Cleaner shipping receives £34 million UK Government boost with next round of innovative tech funding


The UK maritime sector was given greater support to deliver innovative solutions and new technology in the race to decarbonise the industry and grow the economy, as the national Government committed an extra £34 million of funding, as part of the Clean Maritime Demonstration Competition (CMDC) today (7 July).

With the fourth round of funding, this brings the total invested through the CMDC to £129 million. The competition looks to foster and promote the continued progress towards reaching our net zero goals through the development of novel and sustainable technologies that will help connect people, goods and services in a cleaner, greener way.

Maritime Minister Baroness Charlotte Vere of Norbiton (pictured) said: “Pushing the boundaries of possibility is integral to the UK’s global ambition of a greener maritime sector. That’s why today’s new round of funding continues to set that course, not only keeping our climate goals on track but also boosting opportunities for private investment, new jobs and growing the economy.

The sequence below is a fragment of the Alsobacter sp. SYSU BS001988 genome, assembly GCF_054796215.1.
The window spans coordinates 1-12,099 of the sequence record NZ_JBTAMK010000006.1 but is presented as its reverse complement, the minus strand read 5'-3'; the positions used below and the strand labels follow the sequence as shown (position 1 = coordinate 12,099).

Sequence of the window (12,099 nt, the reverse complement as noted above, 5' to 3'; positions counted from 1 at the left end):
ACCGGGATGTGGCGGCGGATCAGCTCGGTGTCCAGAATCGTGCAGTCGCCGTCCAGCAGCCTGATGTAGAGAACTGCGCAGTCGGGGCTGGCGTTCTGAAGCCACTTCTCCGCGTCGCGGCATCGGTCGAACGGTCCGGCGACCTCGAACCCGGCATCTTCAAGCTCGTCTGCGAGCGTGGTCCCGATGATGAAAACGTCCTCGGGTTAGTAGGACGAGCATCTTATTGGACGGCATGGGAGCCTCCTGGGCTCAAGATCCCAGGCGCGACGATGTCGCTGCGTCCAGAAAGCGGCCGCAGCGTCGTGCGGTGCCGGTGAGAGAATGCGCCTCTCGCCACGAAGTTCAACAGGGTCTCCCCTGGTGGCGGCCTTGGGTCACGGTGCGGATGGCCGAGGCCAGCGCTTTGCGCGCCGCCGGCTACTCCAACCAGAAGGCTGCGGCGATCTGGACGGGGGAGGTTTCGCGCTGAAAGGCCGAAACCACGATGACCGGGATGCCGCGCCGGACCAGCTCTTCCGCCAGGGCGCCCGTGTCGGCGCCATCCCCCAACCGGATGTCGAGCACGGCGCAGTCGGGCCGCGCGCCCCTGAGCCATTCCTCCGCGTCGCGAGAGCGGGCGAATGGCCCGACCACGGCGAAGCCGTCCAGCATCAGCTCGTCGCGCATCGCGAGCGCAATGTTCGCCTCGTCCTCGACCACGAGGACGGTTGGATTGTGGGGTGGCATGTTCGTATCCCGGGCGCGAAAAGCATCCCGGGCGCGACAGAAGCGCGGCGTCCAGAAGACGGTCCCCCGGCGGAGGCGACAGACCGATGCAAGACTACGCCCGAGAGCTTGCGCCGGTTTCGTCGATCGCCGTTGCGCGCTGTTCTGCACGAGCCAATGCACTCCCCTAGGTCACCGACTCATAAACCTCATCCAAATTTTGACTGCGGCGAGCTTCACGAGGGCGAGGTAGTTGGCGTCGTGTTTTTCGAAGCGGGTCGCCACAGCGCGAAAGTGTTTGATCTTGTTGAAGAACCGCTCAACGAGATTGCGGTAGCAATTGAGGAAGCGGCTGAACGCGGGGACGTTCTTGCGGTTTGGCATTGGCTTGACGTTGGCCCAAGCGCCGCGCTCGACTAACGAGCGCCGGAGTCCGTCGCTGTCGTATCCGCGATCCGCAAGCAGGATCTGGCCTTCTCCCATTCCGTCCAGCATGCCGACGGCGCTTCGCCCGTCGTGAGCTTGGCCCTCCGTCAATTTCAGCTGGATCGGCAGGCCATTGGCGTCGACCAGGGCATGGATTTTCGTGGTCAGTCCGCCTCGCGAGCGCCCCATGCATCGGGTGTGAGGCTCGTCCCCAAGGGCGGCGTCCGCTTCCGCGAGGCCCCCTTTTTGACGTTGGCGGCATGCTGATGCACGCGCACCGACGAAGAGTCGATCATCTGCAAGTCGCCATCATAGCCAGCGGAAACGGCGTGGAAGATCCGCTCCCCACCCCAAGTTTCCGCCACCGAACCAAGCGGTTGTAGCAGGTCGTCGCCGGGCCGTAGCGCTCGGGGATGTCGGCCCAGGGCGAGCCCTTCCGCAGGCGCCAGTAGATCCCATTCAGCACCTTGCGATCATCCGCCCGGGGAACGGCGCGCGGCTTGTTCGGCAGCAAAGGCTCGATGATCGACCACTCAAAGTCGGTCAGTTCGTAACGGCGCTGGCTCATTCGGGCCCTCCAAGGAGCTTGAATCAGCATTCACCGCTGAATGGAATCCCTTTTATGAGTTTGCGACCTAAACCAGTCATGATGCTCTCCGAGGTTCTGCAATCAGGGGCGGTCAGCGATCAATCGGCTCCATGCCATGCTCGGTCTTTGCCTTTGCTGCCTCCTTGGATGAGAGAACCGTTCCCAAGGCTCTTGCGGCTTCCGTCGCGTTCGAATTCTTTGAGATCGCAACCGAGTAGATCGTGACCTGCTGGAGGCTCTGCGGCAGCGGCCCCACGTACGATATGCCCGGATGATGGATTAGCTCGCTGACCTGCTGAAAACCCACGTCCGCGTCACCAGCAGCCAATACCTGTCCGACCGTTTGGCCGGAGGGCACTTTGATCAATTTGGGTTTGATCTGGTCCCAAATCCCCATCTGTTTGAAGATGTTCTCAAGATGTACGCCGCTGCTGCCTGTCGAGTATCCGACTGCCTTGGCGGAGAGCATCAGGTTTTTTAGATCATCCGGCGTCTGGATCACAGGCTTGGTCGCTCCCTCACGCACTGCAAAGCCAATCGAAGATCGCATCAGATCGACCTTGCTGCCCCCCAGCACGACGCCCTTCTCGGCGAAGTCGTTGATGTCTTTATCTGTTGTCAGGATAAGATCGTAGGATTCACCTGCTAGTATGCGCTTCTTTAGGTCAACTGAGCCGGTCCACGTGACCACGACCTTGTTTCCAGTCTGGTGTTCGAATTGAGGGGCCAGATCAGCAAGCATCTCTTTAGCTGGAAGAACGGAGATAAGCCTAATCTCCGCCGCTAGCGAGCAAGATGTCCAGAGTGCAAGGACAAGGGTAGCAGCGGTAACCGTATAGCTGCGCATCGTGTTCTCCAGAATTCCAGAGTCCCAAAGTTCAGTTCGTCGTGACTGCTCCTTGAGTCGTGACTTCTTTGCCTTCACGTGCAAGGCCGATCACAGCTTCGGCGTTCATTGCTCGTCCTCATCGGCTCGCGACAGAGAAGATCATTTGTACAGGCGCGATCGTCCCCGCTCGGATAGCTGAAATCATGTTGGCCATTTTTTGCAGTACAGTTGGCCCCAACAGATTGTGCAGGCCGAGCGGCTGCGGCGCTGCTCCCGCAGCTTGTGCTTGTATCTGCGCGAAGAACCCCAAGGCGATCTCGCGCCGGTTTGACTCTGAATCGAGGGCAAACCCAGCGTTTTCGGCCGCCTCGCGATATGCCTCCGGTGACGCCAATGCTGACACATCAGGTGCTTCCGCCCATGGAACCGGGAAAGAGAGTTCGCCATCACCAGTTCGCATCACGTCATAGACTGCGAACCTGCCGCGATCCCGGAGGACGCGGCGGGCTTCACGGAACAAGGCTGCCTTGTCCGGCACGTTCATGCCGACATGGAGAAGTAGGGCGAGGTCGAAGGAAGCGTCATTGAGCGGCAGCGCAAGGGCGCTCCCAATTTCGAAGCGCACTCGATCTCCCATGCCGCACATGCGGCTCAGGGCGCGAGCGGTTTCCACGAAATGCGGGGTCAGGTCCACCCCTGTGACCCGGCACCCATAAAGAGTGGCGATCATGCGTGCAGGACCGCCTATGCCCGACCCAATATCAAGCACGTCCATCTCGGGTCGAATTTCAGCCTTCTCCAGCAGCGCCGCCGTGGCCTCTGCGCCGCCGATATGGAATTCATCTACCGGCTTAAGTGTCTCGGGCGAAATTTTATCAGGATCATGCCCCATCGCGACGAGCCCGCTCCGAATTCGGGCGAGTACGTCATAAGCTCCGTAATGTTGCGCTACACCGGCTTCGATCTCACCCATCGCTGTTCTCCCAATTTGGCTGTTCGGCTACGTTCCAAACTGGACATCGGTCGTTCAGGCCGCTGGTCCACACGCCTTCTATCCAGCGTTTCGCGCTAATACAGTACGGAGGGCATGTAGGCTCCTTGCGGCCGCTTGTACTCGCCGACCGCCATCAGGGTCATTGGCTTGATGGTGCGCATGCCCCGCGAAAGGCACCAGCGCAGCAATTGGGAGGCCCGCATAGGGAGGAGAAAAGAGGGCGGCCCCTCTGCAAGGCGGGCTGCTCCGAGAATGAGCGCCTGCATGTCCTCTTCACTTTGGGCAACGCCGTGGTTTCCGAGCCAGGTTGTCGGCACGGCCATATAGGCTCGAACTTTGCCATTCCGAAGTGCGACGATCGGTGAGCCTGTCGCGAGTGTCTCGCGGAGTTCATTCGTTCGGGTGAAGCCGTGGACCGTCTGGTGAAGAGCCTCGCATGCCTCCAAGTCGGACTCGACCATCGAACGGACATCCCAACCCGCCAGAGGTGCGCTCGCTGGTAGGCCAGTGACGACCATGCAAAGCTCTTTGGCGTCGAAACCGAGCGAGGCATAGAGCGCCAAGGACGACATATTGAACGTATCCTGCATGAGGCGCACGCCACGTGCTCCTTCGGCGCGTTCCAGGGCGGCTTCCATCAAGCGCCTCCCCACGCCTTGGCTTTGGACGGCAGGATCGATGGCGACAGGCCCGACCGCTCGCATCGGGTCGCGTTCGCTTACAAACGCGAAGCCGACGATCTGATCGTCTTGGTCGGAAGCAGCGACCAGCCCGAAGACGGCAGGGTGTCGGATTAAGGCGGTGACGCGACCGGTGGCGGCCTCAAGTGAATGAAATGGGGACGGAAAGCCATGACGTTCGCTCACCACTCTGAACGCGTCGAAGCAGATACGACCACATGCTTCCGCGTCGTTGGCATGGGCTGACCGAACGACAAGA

“The UK’s maritime sector is one of the most competitive and innovative in the world and today’s latest Clean Maritime Demonstration Competition funding is testament to that.”

Today’s funding will open for applications on 2 August until 27 September. The competition scope and eligibility criteria are available to read on the competition webpage now. Prospective bids will be assessed against a range of criteria to see how likely they will deliver on real world demonstrations of clean maritime technology. This can include everything from creating alternative fuel sources for freight ships to pushing the limits of battery powered vessels.
A total of 105 projects across the UK have been awarded more than £95m in the first three rounds of the Clean Maritime Demonstration Competition to support the design and development of clean maritime solutions towards commercialisation. One example of this is MJR Controls, which has been developing a charging system that can be installed on offshore wind turbines. This will power electric crew transfer boats and maintenance vessels operating in offshore wind farms, reducing carbon emissions.

Elsewhere, Collins River Enterprises has been awarded £6 million of funding to demonstrate a zero-emission electric river ferry from Canary Wharf to Rotherhithe in London. The ferry will provide a sustainable alternative to a polluting drive or busy tube and create a blueprint for sustainable ferry crossings across the UK and around the world.